Other sources of VC funds include foreign companies and individuals, banks, local individuals, and pension funds and insurance companies. Foreign companies and individuals contributed about 11 percent, on average, of total VC funds in 2007-2013. Banks contributed 16 percent of total VC funds in 2007. However, their contribution had declined to 6 percent, on average, during 2008-2013. Examples of VCs funded by banks include Mayban Ventures Sdn. Bhd, Mayban Agro Fund Sdn Bhd and CIMB Private Equity Advisors Sdn. Bhd. These companies are mainly private equity companies. Besideds expansion/growth, their preferred investment stages include start up and early stage.

Local individuals contributed, on average, about 3 percent of total VC funds during the 7-year period. An example of VCs funded by local individuals is Intelligent Capital Sdn Bhd. invests mainly in the ICT industry in Asia and Southeast Asia. Its preferred stage of investment are seed, start-up, early stage, mezzanine and pre-IPO. Last but not least, pension funds and insurance companies together they contributed about 3% of total VC funds during 2007-2013.

5. Preferred Investment Stages and Sectors

Venture capitalists in Malaysia invest in several stages of business: the initial stage (pre-seed, seed, early stage), the growth stage (mezzanine and expansion stages), and later stage (pre-IPO and buy in/buy out). Companies in the seed stage are developing their prototypes and start marketing their products. In some cases, companies may yet to sell their products. These companies may already have established their mangaement team and conducted initial market search. Companies at the early stage start commercializing their products. When the company reaches its mezzanine stage, companies may have increased in sales and reach their breakeven point. There may be some improvement in the product lines [2].

The majority of the venture capital companies in Malaysia invested in the companies at their expansion/growth stage (Figure 2). The amount of investment rose from RM299 billion in 2008 to RM317 billion in 2009. However, after 2009, the figures showed a declining trend from RM176 billion in 2010 to RM91 billion in 2013.

Figure 2. Investment by Business Stage (Source: [4])

The other preferred investment stages of Malaysian VCs are early stage and bridge/mezzanine/pre-IPO (BMP hereafter). Investment in these stages peaked in 2010 with the amount of RM122 billion for early stage and RM132 billion for BMP. Investment in the early stage declined slightly to RM97 billion in 2011but the figure dropped drastically to RM21 billion for BMP during that year. However,there is a positive turnaround for investment in BMP with a total investment of RM75 billion and RM109 billion in 2012 and 2013. A big investment drop was observed in 2012 and 2013 for early stage with a total amount of RM38 billon and RM35 billion.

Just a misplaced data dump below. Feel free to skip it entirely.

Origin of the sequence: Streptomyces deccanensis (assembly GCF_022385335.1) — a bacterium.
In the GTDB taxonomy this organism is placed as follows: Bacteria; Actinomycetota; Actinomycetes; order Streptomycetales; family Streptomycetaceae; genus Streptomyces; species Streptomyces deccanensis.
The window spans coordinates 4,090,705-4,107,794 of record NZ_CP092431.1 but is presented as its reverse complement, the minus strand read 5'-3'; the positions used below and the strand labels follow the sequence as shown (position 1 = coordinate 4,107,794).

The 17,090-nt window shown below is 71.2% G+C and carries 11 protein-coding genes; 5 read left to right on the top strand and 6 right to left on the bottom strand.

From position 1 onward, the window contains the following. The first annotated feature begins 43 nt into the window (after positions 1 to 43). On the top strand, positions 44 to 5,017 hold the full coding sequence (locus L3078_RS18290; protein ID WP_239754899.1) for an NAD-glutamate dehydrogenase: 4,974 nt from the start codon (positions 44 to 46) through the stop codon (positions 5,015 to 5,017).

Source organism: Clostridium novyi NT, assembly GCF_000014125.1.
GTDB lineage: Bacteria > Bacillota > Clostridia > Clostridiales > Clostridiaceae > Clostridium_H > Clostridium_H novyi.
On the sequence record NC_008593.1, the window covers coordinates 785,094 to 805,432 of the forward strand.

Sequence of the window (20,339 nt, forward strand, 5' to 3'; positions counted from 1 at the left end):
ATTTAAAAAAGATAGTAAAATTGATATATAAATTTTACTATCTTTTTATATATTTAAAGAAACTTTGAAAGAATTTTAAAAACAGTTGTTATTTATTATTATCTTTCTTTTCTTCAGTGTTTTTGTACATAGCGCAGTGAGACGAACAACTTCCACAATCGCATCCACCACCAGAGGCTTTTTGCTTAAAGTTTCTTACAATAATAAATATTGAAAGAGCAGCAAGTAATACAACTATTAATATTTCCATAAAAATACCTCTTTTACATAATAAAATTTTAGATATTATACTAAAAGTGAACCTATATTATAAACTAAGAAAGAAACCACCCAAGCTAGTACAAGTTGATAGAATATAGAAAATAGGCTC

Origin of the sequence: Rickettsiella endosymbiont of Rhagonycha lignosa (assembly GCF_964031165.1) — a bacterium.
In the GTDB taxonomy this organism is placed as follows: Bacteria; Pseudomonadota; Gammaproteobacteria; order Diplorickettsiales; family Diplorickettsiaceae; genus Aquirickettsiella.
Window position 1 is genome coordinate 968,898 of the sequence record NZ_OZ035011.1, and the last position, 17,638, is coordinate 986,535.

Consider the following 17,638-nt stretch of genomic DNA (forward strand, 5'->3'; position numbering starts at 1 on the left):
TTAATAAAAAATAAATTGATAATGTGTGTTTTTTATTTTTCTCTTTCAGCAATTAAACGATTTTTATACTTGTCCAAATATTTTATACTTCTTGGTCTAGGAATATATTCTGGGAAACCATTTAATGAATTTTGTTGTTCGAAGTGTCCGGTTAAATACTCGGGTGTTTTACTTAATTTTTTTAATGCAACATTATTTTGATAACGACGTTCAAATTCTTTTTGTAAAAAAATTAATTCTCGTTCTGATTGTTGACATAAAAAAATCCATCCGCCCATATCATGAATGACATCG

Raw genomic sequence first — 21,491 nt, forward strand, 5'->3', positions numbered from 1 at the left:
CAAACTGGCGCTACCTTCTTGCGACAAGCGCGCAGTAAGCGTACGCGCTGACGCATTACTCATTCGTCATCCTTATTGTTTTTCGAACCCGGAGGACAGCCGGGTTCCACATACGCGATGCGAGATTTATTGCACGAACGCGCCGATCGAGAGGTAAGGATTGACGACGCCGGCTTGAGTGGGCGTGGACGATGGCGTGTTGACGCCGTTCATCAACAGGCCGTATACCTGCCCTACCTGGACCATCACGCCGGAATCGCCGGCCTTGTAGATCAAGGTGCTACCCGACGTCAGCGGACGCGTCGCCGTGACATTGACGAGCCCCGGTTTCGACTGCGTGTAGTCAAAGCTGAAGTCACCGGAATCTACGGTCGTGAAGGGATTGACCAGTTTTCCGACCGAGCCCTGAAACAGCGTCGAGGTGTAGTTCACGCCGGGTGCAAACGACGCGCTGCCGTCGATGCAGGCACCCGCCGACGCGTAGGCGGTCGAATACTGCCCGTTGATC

To a lesser extent, the preferred investment choices of VCs are the start-up and seed companies. There was, on average, a yearly invesment of RM13.7 billion for seed companies during 2008-2011. The figure dropped drastically to RM1 billion during 2012 and 2013.

This trend shows some changes in the risk profile of the VC companies in Malaysia in terms of their willingness to take on higher risk projects. Even though there is some improvement in the risk profile of the Malaysian VCs, most of the VCs still prefer to invest in the expension/growth stage.

For the start-up companies, investment peaked at RM38 billion in 2009 before declining to an average of RM9 billion during 2010-2012. The figure improved to RM27 billion in 2012. The number of investee companies for expansion/growth stage had also declined from 65 in 2008 to only 24 in 2011 (Table 2). The trend is consistent throughout 2008-2011.

Table 2. Number of Investee Companies by Business Stage

The amount invested in the early stage has increased from 17% in 2008 to 38.6% in 2011 (Table 3). The number of investee companies at the early stage peaked in 2010 with 24 companies before declining to 15 companies in 2011.

Table 3. Percentage of Investment by Sector

From 2006 until 2010, ICT sector was the most highly invested sector by the VCs. However, the change in trend has been observed in 2011 with life sciences had become the lead sector for VC inestment.

Investment in the life sciences sector averaged around 25% of total VCs investment in 2006 and 2007. However, the proportion declined to around 17.5% in 2008 and 2009. The declined could be associated with the global economic downturn in 2008.

Life scieces is the second most popular sector to the venture capitalist. Biotechnology industry is one of the most important industry under this sector that has identified as a highly potential industry as engine of growth to Malaysia in relising its Vision 2020. There are four main subsectors categorized under this industry. They are agriculture, healthcare, industrial and bioinformatics. The main challanges in the boitechnology industries include (1) the lack of experts (both quantity and qualitly) in this area, (2) moderate collaboration among industry, university, entreprenuers and government; (3) local environment is not condusive enough to promote development of the industry; (4) limited number of companies that are up to the international standard [7].